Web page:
I learned to love seafood. I learned some French culture, like always saying, "Bon jour, madame" when entering a shop. And, a simple "Merci" goes a long way at almost any time. I learned to drive like a wild Frenchman, navigating roundabouts with reckless abandon -- even the circle around at Arc de Triump in Paris.
I learned that the French as super nice people and will open their arms, hearts and homes to you if you are polite. I learned that Paris french is like New York english - it is spoken fast and harshly. While in Toulouse, it is spoken slower, like a southern drawl. I learned that France is a beautiful country.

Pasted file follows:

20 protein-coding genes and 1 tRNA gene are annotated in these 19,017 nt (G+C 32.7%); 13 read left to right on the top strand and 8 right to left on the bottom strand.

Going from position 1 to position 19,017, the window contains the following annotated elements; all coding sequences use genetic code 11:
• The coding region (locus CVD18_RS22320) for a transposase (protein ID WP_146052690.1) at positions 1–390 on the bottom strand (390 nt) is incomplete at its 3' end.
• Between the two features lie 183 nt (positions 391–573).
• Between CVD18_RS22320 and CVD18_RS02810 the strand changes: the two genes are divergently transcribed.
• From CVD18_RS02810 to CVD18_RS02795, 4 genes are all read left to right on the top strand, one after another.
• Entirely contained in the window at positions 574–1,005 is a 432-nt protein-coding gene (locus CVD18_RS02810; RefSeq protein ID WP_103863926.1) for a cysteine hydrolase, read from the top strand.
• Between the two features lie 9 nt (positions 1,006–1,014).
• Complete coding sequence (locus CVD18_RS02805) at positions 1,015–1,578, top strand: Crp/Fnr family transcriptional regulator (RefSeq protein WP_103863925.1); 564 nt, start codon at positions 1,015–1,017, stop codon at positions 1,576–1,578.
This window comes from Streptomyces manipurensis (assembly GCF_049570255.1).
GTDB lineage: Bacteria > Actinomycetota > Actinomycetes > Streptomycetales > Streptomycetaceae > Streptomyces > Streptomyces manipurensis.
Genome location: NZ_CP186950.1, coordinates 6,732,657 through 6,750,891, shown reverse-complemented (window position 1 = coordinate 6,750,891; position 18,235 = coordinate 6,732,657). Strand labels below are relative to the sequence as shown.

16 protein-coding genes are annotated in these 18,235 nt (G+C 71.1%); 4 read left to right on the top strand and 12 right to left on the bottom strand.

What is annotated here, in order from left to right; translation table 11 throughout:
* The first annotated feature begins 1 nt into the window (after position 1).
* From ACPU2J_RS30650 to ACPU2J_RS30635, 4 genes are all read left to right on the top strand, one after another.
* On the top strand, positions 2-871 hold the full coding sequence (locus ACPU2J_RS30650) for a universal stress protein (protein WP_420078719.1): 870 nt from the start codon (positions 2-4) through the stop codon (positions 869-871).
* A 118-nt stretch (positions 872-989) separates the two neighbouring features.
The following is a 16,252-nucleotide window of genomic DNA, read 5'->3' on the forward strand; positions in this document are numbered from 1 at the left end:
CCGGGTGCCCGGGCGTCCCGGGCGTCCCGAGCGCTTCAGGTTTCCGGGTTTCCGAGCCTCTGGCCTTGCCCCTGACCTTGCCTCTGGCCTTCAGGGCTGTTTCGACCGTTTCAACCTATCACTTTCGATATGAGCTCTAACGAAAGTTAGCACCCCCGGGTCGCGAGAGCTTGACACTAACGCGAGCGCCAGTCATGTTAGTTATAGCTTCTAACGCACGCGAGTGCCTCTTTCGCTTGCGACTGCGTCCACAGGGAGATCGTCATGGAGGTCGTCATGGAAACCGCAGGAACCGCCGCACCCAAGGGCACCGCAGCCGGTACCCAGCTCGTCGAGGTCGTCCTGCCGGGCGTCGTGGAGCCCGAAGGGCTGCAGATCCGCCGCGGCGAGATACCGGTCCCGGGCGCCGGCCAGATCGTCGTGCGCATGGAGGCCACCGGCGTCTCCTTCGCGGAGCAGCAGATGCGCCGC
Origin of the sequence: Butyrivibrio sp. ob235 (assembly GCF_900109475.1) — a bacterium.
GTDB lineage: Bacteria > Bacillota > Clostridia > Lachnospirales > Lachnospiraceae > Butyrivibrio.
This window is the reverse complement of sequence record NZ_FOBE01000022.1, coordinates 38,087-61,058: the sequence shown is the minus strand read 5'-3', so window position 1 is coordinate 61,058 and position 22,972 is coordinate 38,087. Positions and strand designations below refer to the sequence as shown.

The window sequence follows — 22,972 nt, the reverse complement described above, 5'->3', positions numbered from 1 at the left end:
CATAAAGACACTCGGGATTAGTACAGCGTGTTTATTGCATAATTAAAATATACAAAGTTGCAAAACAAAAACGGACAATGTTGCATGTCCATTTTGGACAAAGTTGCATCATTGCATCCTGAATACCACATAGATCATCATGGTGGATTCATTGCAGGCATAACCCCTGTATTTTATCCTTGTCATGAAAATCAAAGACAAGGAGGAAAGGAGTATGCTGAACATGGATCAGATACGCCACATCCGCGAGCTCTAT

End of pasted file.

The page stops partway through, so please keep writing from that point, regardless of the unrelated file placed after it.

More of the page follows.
Everyone should visit France at least once in their lifetime.
Special Note: A lot has changed in France since I spent a year there. They have speed limits that are enforced with automatic cameras. They are particularly hard on drunk drivers now. In fact, sometime this summer a new law goes into effect that it is mandatory for every car to have a breath analyzer on board for drivers to use to test if they can legally operate the car. Most Americans are afraid to drive in France (in all of Europe, in fact), so it may not be a problem for you. Public transportation is available nearly everywhere, so it probably won't affect you.